add BIO_NORETRY flag, implement support in ata_da, use in ZFS vdev_geom

Andriy Gapon avg at
Sat Nov 25 16:58:38 UTC 2017

On 25/11/2017 18:25, Warner Losh wrote:
> On Fri, Nov 24, 2017 at 10:17 AM, Andriy Gapon <avg at
> <mailto:avg at>> wrote:
>     On 24/11/2017 16:57, Scott Long wrote:
>     >
>     >
>     >> On Nov 24, 2017, at 6:34 AM, Andriy Gapon <avg at> wrote:
>     >>
>     >> On 24/11/2017 15:08, Warner Losh wrote:
>     >>>
>     >>>
>     >>> On Fri, Nov 24, 2017 at 3:30 AM, Andriy Gapon <avg at
>     <mailto:avg at>
>     >>> <mailto:avg at <mailto:avg at>>> wrote:
>     >>>
>     >>>
>     >>>
>     <> <
>     <>>
>     >>>
>     >>>    Anyone interested is welcome to join the review.
>     >>>
>     >>>
>     >>> I think it's a really bad idea. It introduces a 'one-size-fits-all'
>     notion of
>     >>> QoS that seems misguided. It conflates a shorter timeout with don't
>     retry. And
>     >>> why is retrying bad? It seems more a notion of 'fail fast' or so other
>     concept.
>     >>> There's so many other ways you'd want to use it. And it uses the same return
>     >>> code (EIO) to mean something new. It's generally meant 'The lower layers
>     have
>     >>> retried this, and it failed, do not submit it again as it will not
>     succeed' with
>     >>> 'I gave it a half-assed attempt, and that failed, but resubmission might
>     work'.
>     >>> This breaks a number of assumptions in the BUF/BIO layer as well as
>     parts of CAM
>     >>> even more than they are broken now.
>     >>>
>     >>> So let's step back a bit: what problem is it trying to solve?
>     >>
>     >> A simple example.  I have a mirror, I issue a read to one of its
>     members.  Let's
>     >> assume there is some trouble with that particular block on that
>     particular disk.
>     >> The disk may spend a lot of time trying to read it and would still fail. 
>     With
>     >> the current defaults I would wait 5x that time to finally get the error back.
>     >> Then I go to another mirror member and get my data from there.
>     >
>     > There are many RAID stacks that already solve this problem by having a policy
>     > of always reading all disk members for every transaction, and throwing
>     away the
>     > sub-transactions that arrive late.  It’s not a policy that is always
>     desired, but it
>     > serves a useful purpose for low-latency needs.
>     That's another possible and useful strategy.
>     >> IMO, this is not optimal.  I'd rather pass BIO_NORETRY to the first read, get
>     >> the error back sooner and try the other disk sooner.  Only if I know that there
>     >> are no other copies to try, then I would use the normal read with all the retrying.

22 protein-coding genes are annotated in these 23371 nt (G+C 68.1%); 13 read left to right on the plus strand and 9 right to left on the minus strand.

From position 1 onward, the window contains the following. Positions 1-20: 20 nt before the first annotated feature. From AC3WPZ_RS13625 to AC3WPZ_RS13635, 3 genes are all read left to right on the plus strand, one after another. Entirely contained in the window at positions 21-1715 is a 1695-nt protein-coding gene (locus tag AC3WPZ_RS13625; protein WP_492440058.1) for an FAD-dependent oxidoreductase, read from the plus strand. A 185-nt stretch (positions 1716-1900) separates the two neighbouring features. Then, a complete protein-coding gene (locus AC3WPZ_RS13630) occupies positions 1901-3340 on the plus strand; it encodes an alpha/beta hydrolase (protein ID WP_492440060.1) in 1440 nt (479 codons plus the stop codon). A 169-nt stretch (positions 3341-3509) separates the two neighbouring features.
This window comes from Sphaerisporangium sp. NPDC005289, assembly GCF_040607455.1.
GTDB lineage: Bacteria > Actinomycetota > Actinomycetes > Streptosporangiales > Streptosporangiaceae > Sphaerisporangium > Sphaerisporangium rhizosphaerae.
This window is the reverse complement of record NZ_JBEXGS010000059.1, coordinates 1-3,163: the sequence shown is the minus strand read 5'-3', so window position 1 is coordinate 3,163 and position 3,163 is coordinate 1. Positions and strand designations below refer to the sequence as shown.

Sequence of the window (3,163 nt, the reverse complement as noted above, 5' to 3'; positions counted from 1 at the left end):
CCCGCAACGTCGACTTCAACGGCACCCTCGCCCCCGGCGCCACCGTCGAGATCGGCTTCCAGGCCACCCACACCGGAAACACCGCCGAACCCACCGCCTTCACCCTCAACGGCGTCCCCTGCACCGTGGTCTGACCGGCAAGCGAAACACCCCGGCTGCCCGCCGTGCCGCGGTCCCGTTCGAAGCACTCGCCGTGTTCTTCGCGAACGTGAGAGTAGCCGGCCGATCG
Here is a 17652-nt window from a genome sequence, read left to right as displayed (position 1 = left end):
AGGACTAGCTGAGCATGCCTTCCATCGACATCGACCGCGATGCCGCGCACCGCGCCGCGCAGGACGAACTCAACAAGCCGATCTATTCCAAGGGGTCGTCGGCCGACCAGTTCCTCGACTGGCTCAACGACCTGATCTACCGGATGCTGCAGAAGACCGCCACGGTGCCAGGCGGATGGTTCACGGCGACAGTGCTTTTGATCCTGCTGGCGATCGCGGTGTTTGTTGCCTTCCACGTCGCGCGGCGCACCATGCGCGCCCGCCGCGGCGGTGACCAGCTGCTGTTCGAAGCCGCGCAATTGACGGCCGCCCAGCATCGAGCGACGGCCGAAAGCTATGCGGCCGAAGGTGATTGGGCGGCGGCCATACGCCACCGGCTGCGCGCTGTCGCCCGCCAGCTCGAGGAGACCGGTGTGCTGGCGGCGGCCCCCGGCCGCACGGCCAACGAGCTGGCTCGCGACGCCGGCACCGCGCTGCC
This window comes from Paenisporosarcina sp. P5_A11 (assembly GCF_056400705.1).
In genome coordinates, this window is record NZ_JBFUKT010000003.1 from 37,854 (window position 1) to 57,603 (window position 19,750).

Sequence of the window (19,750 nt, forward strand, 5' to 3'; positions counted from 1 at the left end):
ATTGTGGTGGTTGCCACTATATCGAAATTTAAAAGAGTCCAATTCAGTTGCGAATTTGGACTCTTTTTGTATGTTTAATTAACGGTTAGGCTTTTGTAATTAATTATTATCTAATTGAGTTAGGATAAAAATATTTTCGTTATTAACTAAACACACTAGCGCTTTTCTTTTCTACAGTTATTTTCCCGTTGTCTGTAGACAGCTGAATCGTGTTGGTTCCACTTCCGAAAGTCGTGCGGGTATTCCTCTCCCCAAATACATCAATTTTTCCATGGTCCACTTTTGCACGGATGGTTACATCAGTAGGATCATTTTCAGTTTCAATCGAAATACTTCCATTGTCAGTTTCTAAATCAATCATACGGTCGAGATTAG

>     >>
>     >
>     > I agree with Warner that what you are proposing is not correct.  It weakens the
>     > contract between the disk layer and the upper layers, making it less clear who is
>     > responsible for retries and less clear what “EIO” means.  That contract is already
>     > weak due to poor design decisions in VFS-BIO and GEOM, and Warner and I
>     > are working on a plan to fix that.
>     Well...  I do realize now that there is some problem in this area, both you and
>     Warner mentioned it.  But knowing that it exists is not the same as knowing what
>     it is :-)
>     I understand that it could be rather complex and not easy to describe in a short
>     email...
>     But then, this flag is optional, it's off by default and no one is forced to
>     used it.  If it's used only by ZFS, then it would not be horrible.
> Except that it isn't the same flag as what Solaris has (its B_FAILFAST does
> something different: it isn't about limiting retries but about failing ALL the
> queued I/O for a unit, not just trying one retry), and the problems that it
> solves are quite rare. And if you return a different errno, then the EIO
> contract is still fulfilled. 

Yes, it isn't the same.
I think that illumos flag does even more.

>     Unless it makes things very hard for the infrastructure.
>     But I am circling back to not knowing what problem(s) you and Warner are
>     planning to fix.
> The middle layers of the I/O system are a bit fragile in the face of I/O errors.
> We're fixing that.

What are the middle layers?

> Of course, you still haven't articulated why this approach would be better

Better than what?

> nor
> show any numbers as to how it makes things better.

By now, I have.  See my reply to Scott's email.

Andriy Gapon

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